LONG BEACH — For Timothy Slope, learning about AIDS is almost a professional responsibility. As president of the Gay and Lesbian Students' Union at California State University, Long Beach, "a lot of people come to me with questions," he says. Christine Lori Whiteman, on the other hand, became interested in the deadly acquired immune deficiency syndrome through an argument about a telephone. The 20-year-old psychology major said a girlfriend recently became nearly hysterical because Whiteman picked up a telephone that had been used by a male homosexual.
"She told me to hang up or I'd get AIDS," Whiteman recalls. "We got into a big argument. I want a strong background with which to fight her."
Both Slope and Whiteman are enrolled in a new sociology class at the university designed to provide just such a background. The class, which carries three units of academic credit, is called AIDS and Society. And organizers say that it is among the first of its kind in the nation.
"We've got a disease on our hands that has the potential for killing large numbers of people," said course instructor Carole Campbell, a lecturer in sociology, who said that she knows of only two similar college courses--one in Arizona and one in New York.
"What I hope is that the students leave . . . with a better awareness of the societal implications of this disease."
In fact, though some educators question the validity of teaching about a subject for which information is changing as rapidly as it is for AIDS, others involved in the fight against the disease say the course is the beginning of a new level of response to the AIDS crisis.
"It institutionalizes AIDS education," said Rich Wolitski, coordinator of the campus AIDS Education Project, which has been given funds by the Centers for Disease Control in Atlanta to develop educational materials relating to AIDS. If the disease is worthy of serious consideration in a university course, he said, it "raises it to a level of credibility."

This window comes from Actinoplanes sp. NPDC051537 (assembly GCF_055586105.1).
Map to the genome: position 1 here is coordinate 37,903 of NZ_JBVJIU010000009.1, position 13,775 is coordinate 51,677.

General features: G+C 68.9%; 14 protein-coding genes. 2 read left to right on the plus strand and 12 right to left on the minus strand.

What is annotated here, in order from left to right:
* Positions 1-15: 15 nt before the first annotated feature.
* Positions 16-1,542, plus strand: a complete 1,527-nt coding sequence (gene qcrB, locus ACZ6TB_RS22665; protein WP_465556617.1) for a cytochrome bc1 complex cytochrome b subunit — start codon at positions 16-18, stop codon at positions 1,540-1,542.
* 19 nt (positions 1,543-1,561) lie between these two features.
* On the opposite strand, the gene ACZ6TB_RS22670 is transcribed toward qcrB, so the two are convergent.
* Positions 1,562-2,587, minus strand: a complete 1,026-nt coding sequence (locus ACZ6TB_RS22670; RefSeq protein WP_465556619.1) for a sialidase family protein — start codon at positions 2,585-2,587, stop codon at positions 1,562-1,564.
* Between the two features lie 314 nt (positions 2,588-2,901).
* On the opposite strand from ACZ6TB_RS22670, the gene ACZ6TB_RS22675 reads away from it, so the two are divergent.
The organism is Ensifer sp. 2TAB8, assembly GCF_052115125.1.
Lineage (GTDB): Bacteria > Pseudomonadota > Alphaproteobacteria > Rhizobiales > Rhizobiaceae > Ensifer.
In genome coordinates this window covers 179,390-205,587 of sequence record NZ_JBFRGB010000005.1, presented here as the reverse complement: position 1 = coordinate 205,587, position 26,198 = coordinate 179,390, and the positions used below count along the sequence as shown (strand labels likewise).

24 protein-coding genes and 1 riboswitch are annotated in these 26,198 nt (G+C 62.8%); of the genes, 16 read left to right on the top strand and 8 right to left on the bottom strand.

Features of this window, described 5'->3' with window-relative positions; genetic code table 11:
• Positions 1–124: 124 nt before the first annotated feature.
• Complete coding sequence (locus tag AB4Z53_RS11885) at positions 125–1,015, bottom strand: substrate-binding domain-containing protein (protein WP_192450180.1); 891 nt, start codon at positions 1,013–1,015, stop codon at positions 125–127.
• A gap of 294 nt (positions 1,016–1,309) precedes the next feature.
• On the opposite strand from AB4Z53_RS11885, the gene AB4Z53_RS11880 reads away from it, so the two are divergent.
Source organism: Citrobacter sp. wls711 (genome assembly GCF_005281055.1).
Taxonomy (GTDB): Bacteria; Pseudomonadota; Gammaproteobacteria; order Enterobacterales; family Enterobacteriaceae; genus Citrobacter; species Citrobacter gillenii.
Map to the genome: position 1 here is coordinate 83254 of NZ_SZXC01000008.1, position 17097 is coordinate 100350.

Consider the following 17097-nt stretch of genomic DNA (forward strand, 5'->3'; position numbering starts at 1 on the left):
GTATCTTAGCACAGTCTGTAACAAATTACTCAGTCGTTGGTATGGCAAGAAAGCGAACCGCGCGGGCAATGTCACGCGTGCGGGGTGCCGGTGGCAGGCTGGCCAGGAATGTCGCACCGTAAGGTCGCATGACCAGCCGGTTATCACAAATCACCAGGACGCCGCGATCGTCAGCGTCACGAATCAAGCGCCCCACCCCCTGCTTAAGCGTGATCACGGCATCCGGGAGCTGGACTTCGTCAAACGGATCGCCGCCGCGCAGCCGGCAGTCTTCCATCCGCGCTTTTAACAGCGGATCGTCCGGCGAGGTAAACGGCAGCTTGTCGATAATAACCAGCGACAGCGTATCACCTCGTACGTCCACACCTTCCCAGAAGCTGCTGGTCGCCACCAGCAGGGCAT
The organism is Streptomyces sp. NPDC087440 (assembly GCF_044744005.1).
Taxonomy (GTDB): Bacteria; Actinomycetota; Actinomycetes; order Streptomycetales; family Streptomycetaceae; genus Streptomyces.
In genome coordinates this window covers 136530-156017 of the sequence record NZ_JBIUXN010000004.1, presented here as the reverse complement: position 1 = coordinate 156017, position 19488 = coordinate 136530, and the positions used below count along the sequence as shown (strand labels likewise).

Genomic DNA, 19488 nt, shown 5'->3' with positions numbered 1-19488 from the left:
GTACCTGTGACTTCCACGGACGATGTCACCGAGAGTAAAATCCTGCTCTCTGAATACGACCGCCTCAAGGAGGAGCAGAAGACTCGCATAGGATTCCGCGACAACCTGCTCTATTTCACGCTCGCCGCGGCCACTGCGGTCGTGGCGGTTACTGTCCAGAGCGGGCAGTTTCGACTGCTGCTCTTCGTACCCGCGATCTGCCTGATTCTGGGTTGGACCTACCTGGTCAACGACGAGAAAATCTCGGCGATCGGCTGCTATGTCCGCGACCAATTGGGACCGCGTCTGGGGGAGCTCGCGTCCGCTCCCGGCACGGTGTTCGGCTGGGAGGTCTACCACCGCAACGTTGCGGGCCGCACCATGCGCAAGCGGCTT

The course grew out of Campbell's experience in teaching classes on sexuality and, later, in helping document the spread of AIDS by prostitutes in Las Vegas. Among the topics to be covered are the history and geographical distribution of the disease, its possible causes and modes of transmission and its effect on the life styles of various groups. In addition, says Campbell, students in the course--which began last month--will discuss such ethical issues as the confidentiality of testing and treatment, and will look at possible long-term social and cultural effects of AIDS.
But one of the most important things they will do, she said, is evaluate potential educational programs aimed at stemming the spread of AIDS. It was this task that took up much of last week's class, in fact, as the students--18 out of 24 of whom are women and most of whom are heterosexual--observed National Condom Week by watching slides of various posters promoting the use of condoms, then discussing which poster they considered most effective.
Their favorite: an ad depicting an array of brightly colored condoms dubbed "Smart Sportswear for the Active Man."
"Awesome," said one female class member when asked to evaluate the ad's effectiveness.
To be sure, there are those who doubt the effectiveness of the course itself. Although it may have some usefulness, said Michael Brown, coordinator of services for The Center, an anti-AIDS project in Long Beach, the course will be difficult to structure "because of the rapidly changing information and estimates about the virus and its transmission."
Campbell says she keeps current by using material published only within the past year and by working closely with the university's AIDS Task Force, which has access to the latest information on the disease.
And students in the class say they appreciate the opportunity to learn about something that until recently was relatively inaccessible.
"I'm educating all my friends," said Sophia Honore, 21, a journalism major. "I'm always leaving messages on their answering machines to have safe sex."